the website at www.daiichisankyo-us.com. The company assumes no liability
whatsoever to update these forward-looking statements or to conform them to
future events or developments.



[1] Fuster V et al. "ACC/AHA/ESC 2006 Guidelines for the Management of
Patients with Atrial Fibrillation - Executive Summary," Circulation. 2006;

[2] American Heart Association. "Atrial Fibrillation,"
www.americanheart.org/presenter.jhtml?identifier=4451. Last accessed
November 24, 2010.

[3] Inoue H et al. "Prevalence of Atrial Fibrillation in the General
Population of Japan: An Analysis Based on Periodic Health Examination
International," International Journal of Cardiology. 2009; 137:102-107.

[4] Santini M, Ricci RP. "The Worldwide Social Burden of Atrial
Fibrillation: What Should Be Done and Where Do We Go," Journal of
Interventional Cardiac Electrophysiology. 2006; 17:183-188.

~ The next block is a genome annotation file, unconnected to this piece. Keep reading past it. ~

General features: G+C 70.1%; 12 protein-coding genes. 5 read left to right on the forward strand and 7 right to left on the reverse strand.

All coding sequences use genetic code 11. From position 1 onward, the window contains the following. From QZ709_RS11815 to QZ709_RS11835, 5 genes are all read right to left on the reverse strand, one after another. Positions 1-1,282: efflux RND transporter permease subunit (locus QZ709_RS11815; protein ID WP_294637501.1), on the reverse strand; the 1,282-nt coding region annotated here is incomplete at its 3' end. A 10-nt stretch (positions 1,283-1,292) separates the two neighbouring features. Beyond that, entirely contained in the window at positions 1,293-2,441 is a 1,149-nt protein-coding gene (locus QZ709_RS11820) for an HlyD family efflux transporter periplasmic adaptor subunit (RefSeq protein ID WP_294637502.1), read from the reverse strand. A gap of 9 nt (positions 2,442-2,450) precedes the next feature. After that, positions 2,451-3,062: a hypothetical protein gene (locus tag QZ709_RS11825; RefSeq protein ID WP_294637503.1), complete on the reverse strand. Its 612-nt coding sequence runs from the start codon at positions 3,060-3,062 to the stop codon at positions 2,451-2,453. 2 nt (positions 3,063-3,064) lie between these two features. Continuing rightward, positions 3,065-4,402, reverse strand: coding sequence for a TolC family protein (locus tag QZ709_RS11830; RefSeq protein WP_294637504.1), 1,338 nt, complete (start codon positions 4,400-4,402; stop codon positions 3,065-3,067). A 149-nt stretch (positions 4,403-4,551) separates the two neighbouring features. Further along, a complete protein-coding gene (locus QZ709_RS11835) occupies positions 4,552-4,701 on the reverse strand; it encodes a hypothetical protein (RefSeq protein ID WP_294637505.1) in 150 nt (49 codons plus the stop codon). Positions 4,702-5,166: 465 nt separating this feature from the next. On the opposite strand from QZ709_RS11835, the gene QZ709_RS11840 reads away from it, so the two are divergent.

[5] National Heart Lung and Blood Institute. "What is Atrial
www.nhlbi.nih.gov/health/dci/Diseases/af/af_what.html. Last accessed
November 24, 2010.

[6] Hylek HM et al. "Effect of Intensity of Oral Anticoagulation on
Stroke Severity and Mortality in Atrial Fibrillation,"
The New England Journal of Medicine. 2003; 349:1019-1026.

[7] Jorgensen HS et al. "Acute Stroke with Atrial Fibrillation," Stroke.
1996; 27:1765-1769.

    For more information, please contact:
    Toshiaki Sai
    Daiichi Sankyo Co., Ltd (Tokyo)
    Phone: +81-3-6225-1126

    Dr Michaela Paudler-Debus
    Daiichi Sankyo Europe
    Phone: +49-(0)89-7808-685
    Mobile: +49-(0)172-845-8974 

    Kimberley Wix
    Daiichi Sankyo, Inc. (US)
    Phone: +1-973-944-2338
    Mobile: +1-908-656-5447

For more information, please contact: Toshiaki Sai , Daiichi Sankyo Co., Ltd (Tokyo) , Phone: +81-3-6225-1126 ; Dr Michaela Paudler-Debus, Daiichi Sankyo Europe, Phone: +49-(0)89-7808-685, Mobile: +49-(0)172-845-8974 ; Kimberley Wix , Daiichi Sankyo, Inc. (US) , Phone: +1-973-944-2338 , Mobile: +1-908-656-5447